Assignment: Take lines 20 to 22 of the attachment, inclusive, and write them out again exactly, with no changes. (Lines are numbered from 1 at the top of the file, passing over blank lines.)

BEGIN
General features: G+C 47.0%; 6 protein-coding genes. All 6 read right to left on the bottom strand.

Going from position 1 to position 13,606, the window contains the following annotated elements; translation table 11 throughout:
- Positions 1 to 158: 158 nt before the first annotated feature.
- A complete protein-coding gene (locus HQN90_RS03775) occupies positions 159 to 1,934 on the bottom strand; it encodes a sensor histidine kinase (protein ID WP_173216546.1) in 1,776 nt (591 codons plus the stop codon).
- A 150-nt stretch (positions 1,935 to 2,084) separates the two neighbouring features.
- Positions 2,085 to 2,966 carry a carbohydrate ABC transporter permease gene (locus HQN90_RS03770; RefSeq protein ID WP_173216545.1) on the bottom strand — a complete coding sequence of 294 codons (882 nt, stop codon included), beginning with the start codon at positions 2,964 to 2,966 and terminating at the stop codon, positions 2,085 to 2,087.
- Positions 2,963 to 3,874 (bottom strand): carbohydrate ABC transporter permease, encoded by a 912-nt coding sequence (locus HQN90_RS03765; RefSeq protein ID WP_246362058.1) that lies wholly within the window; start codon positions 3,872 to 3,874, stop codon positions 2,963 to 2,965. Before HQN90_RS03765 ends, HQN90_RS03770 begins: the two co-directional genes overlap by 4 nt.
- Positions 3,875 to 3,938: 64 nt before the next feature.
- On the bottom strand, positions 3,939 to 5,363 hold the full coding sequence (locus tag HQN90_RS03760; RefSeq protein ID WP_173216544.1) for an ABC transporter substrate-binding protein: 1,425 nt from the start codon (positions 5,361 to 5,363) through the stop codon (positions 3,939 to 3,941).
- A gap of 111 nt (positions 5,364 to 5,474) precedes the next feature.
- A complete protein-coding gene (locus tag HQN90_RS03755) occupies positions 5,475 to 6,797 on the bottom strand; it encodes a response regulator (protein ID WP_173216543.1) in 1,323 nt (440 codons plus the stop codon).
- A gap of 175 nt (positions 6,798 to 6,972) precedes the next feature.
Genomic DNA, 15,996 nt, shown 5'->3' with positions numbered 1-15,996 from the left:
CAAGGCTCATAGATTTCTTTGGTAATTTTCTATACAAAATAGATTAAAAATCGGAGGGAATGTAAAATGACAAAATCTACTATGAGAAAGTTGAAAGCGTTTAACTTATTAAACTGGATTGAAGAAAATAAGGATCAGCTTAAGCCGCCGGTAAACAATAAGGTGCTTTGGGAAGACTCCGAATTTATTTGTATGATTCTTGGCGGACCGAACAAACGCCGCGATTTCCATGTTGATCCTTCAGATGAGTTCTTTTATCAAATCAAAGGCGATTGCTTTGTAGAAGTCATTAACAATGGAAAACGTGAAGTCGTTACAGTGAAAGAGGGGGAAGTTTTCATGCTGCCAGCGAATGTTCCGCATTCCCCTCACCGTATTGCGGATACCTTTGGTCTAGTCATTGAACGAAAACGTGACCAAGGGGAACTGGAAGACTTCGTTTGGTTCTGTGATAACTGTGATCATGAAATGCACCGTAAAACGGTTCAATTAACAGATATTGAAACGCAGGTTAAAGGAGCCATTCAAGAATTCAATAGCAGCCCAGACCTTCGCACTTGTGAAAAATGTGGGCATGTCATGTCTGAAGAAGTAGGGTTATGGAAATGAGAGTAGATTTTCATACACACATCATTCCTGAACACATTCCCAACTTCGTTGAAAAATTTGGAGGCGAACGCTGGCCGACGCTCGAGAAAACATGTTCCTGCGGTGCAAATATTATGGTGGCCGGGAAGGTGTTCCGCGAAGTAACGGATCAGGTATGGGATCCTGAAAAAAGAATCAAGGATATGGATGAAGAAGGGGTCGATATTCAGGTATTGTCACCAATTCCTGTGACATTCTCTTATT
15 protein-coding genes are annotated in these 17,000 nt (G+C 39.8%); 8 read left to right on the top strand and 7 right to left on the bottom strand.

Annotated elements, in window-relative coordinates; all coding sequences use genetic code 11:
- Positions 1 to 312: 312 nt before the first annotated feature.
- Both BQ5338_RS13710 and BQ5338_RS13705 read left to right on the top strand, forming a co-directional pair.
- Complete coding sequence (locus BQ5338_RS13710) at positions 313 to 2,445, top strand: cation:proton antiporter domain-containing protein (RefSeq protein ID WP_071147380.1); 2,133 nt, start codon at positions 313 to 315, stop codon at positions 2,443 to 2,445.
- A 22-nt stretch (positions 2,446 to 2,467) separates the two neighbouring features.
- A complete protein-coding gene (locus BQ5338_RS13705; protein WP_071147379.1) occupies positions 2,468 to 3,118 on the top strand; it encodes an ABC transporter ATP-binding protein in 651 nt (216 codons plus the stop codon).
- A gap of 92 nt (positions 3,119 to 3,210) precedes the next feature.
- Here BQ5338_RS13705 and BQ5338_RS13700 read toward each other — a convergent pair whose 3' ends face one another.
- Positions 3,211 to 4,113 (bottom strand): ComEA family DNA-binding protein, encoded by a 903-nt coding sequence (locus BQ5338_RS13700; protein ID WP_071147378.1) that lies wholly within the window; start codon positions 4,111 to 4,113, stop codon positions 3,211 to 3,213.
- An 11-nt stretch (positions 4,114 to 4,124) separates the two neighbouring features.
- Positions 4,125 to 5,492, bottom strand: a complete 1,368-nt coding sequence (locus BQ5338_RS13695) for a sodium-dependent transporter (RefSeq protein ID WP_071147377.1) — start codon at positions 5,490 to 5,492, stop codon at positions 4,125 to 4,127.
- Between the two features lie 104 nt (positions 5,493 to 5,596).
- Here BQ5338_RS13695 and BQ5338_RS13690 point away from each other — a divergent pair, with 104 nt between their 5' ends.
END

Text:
- A 22-nt stretch (positions 2,446 to 2,467) separates the two neighbouring features.
- A complete protein-coding gene (locus BQ5338_RS13705; protein WP_071147379.1) occupies positions 2,468 to 3,118 on the top strand; it encodes an ABC transporter ATP-binding protein in 651 nt (216 codons plus the stop codon).
- A gap of 92 nt (positions 3,119 to 3,210) precedes the next feature.